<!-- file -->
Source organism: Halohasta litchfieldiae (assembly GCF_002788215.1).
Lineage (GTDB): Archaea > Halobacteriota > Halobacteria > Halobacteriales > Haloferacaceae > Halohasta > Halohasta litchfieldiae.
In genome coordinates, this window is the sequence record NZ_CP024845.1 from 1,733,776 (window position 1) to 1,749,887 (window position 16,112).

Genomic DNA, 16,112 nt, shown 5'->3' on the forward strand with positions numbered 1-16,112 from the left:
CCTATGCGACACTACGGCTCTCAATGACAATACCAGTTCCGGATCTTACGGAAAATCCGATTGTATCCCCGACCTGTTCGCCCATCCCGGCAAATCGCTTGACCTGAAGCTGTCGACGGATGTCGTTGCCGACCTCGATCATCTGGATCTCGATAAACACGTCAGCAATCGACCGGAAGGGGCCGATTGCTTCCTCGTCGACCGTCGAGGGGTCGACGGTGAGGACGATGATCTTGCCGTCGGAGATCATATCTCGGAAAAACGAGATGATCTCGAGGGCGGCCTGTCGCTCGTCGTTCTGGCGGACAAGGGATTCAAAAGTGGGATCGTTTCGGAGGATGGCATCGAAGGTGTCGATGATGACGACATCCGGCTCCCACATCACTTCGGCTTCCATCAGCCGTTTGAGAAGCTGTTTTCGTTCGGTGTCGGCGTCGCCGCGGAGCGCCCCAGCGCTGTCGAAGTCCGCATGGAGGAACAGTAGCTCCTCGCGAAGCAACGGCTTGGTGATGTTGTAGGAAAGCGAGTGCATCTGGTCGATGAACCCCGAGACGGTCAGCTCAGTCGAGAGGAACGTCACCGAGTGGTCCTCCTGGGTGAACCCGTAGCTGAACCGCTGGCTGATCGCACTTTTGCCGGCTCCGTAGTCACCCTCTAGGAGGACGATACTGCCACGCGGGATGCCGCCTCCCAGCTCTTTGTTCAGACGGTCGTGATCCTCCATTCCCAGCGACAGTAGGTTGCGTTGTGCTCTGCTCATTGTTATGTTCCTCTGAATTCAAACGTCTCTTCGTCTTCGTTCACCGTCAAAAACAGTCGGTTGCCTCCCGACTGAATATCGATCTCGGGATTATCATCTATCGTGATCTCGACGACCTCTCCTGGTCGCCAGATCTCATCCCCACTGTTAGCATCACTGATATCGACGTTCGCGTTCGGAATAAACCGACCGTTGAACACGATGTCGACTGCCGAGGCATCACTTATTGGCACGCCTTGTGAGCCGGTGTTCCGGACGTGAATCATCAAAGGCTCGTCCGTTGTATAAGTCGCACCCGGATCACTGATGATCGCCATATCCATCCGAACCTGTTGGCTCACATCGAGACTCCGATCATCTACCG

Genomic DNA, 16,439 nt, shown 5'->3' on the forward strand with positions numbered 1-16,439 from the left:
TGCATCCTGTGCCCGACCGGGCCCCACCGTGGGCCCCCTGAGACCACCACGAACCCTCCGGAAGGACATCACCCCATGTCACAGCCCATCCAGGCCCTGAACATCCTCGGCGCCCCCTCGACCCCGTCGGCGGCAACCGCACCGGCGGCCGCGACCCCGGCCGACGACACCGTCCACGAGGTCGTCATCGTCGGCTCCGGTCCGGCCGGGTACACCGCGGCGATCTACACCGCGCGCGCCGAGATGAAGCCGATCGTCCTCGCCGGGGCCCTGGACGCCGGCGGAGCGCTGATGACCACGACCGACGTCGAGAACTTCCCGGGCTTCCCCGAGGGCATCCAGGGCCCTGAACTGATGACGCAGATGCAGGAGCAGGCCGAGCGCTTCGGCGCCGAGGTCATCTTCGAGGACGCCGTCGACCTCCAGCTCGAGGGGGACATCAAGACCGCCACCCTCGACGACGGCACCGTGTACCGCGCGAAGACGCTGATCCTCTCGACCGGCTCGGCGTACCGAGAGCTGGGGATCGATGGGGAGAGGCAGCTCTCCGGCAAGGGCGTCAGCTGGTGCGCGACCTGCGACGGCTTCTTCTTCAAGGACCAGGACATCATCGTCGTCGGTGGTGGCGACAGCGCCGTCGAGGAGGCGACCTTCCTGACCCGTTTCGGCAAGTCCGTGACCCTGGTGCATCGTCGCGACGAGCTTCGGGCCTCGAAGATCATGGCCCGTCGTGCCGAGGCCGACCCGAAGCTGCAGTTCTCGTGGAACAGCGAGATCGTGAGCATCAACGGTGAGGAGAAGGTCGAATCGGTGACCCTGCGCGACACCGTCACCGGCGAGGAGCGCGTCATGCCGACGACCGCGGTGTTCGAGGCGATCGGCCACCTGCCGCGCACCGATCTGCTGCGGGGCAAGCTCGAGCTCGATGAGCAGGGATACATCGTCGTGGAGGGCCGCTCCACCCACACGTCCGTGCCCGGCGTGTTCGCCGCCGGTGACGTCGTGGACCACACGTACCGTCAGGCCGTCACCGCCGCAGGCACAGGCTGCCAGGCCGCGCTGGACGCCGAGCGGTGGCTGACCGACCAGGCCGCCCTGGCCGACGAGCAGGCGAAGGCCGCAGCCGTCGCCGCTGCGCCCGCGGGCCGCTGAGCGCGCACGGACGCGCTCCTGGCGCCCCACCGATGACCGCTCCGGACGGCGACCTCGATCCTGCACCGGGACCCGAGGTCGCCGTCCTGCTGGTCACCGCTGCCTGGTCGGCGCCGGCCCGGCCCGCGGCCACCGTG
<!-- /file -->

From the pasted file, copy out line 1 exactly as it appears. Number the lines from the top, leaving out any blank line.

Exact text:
Source organism: Halohasta litchfieldiae (assembly GCF_002788215.1).